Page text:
Germany should keep an eye on Islamists’ children under the age of 14 who risk being indoctrinated by their parents, the interior minister has suggested, triggering a barrage of criticism against his offbeat proposal.
BfV, the homeland security agency, should be able to accumulate intelligence on children whose parents left Germany and joined Islamist groups in the Middle East, according to a policy paper drafted on behalf of Interior Minister Horst Seehofer, which was reported by Die Welt.
Existing laws prohibit storing such data on persons who have not yet reached the age of 14, therefore Seehofer’s paper calls for an amendment in order to be prepared for the risk of children returning to the country, potentially plotting terrorist attacks or spreading Islamist ideology.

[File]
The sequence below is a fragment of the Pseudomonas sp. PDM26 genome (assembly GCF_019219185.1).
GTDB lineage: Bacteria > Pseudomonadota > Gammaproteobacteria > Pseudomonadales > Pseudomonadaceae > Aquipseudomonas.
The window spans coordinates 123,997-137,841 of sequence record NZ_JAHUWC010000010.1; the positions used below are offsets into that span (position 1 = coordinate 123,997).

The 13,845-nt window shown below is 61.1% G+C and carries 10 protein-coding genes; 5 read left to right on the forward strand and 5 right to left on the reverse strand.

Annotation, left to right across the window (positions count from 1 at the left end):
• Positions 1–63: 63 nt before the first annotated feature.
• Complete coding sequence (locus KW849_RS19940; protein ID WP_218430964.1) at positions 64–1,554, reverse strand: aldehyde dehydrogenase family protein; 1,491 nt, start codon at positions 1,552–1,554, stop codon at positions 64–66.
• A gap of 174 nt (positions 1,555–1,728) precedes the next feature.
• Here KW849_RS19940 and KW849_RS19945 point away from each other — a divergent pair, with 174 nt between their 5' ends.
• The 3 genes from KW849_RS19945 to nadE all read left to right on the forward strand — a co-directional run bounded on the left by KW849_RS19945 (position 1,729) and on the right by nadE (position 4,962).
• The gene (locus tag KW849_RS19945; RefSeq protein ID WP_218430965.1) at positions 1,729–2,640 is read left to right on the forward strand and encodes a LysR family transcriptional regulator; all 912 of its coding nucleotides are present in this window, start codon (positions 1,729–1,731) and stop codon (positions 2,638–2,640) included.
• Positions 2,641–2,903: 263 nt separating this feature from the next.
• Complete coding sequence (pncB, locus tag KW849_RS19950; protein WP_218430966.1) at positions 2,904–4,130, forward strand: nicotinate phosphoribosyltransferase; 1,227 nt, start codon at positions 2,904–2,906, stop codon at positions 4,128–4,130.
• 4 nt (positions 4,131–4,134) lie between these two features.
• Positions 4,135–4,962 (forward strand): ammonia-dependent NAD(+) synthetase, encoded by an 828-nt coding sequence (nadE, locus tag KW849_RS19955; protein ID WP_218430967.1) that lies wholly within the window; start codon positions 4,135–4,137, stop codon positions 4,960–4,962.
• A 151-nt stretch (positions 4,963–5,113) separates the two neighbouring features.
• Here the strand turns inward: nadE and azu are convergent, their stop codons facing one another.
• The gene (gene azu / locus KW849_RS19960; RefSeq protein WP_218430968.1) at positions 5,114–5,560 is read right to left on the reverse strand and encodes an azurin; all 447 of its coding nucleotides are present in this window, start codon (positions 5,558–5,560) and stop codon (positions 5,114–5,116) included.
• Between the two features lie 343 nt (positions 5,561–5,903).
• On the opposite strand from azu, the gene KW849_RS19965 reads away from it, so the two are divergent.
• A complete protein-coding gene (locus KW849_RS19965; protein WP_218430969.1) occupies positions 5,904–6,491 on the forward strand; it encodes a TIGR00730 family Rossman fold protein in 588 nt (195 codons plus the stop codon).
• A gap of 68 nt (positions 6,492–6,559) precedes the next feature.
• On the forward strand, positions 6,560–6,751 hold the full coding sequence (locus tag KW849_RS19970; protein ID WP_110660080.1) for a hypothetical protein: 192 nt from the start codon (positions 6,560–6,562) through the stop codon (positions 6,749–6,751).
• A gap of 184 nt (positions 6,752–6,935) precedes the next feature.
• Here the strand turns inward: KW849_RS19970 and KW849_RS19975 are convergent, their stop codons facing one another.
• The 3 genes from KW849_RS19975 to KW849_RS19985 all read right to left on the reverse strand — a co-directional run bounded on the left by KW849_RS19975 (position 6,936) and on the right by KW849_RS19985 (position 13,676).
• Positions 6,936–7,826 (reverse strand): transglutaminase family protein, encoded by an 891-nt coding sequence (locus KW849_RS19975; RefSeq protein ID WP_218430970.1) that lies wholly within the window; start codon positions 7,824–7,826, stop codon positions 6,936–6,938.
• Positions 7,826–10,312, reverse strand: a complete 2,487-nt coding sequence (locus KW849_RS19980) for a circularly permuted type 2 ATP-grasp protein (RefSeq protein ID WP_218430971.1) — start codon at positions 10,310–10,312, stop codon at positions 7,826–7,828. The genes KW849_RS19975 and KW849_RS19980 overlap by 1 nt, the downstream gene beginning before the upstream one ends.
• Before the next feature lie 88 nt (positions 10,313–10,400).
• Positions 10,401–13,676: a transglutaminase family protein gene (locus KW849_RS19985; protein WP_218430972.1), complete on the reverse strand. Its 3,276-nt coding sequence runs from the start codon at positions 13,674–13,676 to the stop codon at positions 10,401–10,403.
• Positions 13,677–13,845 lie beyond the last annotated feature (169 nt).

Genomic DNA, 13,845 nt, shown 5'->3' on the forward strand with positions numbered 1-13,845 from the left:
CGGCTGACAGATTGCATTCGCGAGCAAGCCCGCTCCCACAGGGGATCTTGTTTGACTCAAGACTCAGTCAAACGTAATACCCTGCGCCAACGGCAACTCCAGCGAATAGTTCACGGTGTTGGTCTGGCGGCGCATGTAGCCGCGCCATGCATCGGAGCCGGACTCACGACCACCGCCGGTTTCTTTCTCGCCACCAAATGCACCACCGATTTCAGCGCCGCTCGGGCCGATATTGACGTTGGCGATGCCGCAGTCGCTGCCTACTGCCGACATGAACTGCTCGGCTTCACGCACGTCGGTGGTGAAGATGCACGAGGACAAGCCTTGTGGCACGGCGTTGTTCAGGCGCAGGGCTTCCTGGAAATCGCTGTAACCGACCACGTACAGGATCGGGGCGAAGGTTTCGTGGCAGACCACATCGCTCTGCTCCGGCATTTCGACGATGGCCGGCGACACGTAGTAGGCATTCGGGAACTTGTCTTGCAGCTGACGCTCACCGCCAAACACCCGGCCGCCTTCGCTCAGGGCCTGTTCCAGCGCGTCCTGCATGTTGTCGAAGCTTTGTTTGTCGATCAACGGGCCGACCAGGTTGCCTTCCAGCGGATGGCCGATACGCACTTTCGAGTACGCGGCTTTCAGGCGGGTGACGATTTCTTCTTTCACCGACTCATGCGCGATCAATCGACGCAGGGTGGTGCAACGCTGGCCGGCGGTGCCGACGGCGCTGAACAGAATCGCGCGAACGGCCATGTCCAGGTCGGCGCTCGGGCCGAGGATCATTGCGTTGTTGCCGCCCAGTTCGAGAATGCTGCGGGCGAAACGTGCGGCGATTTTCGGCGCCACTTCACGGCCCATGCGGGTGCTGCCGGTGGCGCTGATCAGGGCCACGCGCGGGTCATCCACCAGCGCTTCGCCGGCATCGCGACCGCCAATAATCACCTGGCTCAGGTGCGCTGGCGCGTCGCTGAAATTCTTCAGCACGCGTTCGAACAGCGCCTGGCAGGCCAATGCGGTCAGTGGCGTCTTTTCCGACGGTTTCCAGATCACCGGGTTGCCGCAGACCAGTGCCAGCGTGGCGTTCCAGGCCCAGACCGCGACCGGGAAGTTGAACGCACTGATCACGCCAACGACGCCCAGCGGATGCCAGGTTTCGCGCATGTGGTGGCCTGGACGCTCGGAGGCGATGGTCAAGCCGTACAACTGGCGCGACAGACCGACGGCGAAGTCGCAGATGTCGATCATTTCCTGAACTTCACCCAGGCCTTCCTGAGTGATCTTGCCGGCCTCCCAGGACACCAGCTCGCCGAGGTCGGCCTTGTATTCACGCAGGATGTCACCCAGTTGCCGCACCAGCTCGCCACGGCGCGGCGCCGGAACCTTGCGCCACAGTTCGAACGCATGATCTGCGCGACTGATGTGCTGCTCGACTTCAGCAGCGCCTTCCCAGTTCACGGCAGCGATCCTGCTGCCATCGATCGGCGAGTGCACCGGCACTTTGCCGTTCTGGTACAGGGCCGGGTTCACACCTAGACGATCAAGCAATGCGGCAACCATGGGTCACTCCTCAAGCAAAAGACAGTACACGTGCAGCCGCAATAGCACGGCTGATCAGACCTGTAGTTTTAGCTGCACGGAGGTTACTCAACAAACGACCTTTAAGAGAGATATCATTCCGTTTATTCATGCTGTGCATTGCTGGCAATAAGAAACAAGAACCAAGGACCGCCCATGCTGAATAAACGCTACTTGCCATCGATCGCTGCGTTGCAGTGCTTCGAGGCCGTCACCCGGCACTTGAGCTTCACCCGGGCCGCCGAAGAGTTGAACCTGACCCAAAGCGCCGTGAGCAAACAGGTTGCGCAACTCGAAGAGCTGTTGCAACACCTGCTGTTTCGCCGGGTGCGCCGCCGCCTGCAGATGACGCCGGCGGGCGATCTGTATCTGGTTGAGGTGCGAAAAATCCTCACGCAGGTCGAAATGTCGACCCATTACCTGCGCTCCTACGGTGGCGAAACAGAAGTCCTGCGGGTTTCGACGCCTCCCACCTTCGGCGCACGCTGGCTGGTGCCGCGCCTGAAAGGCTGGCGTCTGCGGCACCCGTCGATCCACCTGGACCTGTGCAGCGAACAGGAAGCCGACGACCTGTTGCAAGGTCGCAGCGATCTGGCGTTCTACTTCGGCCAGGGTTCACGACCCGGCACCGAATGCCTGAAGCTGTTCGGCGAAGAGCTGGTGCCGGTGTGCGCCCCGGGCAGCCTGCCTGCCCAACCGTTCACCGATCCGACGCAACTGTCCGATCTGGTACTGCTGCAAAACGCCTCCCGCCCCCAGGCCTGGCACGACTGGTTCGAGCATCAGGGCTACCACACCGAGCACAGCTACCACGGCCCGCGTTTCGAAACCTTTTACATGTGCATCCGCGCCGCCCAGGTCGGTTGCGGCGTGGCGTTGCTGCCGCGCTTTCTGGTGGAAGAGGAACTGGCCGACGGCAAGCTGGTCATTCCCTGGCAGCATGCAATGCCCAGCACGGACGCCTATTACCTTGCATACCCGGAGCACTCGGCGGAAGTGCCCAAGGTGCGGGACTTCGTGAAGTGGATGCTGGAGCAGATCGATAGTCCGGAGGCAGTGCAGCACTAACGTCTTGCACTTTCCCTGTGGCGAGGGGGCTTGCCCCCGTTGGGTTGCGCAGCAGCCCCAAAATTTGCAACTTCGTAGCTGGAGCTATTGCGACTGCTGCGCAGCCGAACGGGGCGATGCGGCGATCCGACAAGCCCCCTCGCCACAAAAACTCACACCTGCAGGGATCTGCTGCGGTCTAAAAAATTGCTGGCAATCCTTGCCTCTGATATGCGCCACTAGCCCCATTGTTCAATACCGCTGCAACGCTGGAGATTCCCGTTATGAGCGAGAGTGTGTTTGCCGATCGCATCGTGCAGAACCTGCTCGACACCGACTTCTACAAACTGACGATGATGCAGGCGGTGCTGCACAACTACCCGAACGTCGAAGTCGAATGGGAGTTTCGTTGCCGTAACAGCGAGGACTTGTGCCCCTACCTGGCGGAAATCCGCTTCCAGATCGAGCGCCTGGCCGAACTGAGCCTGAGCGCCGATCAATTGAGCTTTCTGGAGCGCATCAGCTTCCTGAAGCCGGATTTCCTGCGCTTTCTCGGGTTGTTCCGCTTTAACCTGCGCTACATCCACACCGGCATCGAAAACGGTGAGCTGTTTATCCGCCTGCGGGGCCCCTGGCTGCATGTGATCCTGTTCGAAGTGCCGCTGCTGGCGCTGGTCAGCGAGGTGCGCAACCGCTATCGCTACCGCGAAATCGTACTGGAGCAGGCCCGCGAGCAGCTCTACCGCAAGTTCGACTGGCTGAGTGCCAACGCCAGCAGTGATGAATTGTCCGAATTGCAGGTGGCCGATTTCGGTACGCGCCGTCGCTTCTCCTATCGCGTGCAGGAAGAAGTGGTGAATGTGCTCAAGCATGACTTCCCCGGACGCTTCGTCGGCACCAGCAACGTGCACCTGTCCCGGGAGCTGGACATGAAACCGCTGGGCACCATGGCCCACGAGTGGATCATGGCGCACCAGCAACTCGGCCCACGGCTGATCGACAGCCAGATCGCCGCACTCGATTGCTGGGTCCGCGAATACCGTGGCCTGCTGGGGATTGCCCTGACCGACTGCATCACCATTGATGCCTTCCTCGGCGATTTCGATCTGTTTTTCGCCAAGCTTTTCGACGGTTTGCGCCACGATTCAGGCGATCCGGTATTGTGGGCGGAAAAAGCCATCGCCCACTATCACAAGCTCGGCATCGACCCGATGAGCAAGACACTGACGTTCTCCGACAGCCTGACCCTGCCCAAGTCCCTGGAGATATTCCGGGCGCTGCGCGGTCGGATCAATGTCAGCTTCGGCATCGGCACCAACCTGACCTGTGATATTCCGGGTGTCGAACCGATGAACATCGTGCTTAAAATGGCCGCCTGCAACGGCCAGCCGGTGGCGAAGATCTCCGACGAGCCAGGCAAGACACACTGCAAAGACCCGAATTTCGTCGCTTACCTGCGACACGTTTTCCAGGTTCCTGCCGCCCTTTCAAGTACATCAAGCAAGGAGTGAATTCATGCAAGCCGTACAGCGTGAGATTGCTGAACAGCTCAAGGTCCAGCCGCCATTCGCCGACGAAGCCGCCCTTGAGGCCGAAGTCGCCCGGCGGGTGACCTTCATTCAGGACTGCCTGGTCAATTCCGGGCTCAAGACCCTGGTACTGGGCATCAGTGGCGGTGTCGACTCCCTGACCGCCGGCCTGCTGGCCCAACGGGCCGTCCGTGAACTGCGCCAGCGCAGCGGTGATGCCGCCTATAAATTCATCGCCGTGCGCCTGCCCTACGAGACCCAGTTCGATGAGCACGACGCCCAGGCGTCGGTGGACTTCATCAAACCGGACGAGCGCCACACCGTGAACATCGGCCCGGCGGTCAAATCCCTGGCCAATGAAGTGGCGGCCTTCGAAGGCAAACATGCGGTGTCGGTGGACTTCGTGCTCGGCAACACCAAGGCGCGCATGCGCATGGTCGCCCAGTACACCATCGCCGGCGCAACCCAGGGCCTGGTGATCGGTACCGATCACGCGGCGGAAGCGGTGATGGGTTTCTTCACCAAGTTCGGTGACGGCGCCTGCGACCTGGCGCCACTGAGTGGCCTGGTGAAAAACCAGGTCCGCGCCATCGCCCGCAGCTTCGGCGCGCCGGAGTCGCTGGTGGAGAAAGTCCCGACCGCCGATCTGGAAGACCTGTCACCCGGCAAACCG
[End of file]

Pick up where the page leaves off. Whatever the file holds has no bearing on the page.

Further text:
“According to our experience, more and more children and young people found themselves in the jihadist environment,” said Hans-Georg Engelke, the ministry’s state secretary. He said there is a “significant number” of minors who are now in Syria and whose German parents are considered a security threat.
“These children may come back,” the top official warned. Separately, the Interior Ministry has sought permission to carry out “online searches,” wiretapping computers, smartphones or other devices, as well as encrypted chats and voice messages.
The paper, which discusses bringing the BfV up-to-date with current security challenges, has been distributed among cother government agencies for comment. However, some of them were unappreciative of Seehofer’s doument.
Justice Minister Katarina Barley has opposed the proposal, arguing that there is no point in giving more surveillance powers to BfV. Likewise, the German Association for Child Protection (DKSB) said putting under-14s on a watchlist is unlawful. “Children are never perpetrators for me, at least not children below the age of 14,”said Heinz Hilgers, DKSB president.